“Hairstyles helped to define both individuals, nations, and societies within those nations,” explained L.G. Moses, professor emeritus of history at Oklahoma State University.

As part of 19th century policies of forced assimilation of indigenous peoples, the U.S. and Canadian governments began what Moses calls an “assault on tribal hairstyles.”

“Long hair signaled whether people were civilized, or sadly, in the minds of teachers and bureaucrats, remained ‘blanket’ Indians,” he said, using a disparaging term for Native peoples who retained traditional customs.

Photo shows Hastiin To'Haali, renamed Tom Turlino, Dine Bit'ahnii (Navajo) from Coyote Canyon, New Mexico, (L) on arrival at Carlisle Indian Industrial School in 1882 and (R) after assimilation in 1885. Photo by Courtesy, NARA.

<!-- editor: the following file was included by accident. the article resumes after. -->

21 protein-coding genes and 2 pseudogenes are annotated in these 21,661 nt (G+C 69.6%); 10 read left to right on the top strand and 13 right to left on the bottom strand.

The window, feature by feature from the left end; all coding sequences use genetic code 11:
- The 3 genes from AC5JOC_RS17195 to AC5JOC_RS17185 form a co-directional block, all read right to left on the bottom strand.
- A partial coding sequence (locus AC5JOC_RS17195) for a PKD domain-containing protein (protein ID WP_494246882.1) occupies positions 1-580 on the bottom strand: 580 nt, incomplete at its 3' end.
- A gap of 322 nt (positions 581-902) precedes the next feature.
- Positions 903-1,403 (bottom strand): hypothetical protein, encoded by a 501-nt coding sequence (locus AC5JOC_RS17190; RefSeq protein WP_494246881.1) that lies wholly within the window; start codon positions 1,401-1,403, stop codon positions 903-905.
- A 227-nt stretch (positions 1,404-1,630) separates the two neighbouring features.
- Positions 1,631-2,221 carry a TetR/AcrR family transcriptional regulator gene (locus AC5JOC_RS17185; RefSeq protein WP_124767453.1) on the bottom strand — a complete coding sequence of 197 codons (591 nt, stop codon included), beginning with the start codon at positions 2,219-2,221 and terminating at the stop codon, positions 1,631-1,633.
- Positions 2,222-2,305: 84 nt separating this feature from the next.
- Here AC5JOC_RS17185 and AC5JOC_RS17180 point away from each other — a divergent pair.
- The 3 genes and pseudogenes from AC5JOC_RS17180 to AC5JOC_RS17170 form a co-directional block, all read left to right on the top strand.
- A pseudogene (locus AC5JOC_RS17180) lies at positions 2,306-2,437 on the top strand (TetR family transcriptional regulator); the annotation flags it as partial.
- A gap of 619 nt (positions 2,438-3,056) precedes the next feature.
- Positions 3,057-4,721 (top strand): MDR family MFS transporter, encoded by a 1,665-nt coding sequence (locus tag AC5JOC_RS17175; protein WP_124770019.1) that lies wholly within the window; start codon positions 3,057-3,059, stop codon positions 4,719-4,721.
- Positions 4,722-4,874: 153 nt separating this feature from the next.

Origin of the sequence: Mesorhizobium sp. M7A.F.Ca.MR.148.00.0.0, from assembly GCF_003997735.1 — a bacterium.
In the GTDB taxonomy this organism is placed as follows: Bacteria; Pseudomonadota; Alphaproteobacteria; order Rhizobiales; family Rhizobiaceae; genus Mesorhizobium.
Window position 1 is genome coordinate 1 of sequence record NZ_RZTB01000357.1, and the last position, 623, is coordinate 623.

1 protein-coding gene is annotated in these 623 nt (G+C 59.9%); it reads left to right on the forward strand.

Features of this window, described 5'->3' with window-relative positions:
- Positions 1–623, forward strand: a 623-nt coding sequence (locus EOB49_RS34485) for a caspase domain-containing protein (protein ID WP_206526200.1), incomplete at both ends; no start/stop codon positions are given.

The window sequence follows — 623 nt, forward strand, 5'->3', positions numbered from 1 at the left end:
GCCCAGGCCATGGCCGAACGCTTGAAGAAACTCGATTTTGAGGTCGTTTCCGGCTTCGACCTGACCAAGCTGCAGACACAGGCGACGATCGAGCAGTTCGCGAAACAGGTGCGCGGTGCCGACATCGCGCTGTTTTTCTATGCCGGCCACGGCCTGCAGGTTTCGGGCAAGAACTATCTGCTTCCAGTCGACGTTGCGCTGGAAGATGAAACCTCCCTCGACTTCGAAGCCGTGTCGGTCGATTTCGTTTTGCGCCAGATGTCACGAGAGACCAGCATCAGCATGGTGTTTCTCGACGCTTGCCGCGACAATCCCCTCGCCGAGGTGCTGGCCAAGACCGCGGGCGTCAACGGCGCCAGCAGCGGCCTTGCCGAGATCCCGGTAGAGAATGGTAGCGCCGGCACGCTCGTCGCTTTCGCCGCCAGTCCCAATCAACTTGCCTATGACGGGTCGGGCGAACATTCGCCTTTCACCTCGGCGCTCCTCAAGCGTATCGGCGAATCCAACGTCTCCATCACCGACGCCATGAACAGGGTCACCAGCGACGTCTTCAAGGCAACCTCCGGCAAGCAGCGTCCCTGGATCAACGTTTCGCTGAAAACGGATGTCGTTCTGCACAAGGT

Photo shows Hastiin To'Haali, renamed Tom Turlino, Dine Bit'ahnii (Navajo) from Coyote Canyon, New Mexico, (L) on arrival at Carlisle Indian Industrial School in 1882 and (R) after assimilation in 1885. Photo by Courtesy, NARA.

Beginning in the 1870s, federal officials in Canada and the U.S. removed Native children into off-reservation boarding schools, where they were forced to give up their languages, clothing and long hair. Even today, some public school systems, prisons and some workplaces still require Native Americans to cut their hair.

Conrad Eagle Feather, a Sicangu Lakota living on South Dakota’s Rosebud Reservation, recalls taking a job for an organization in California.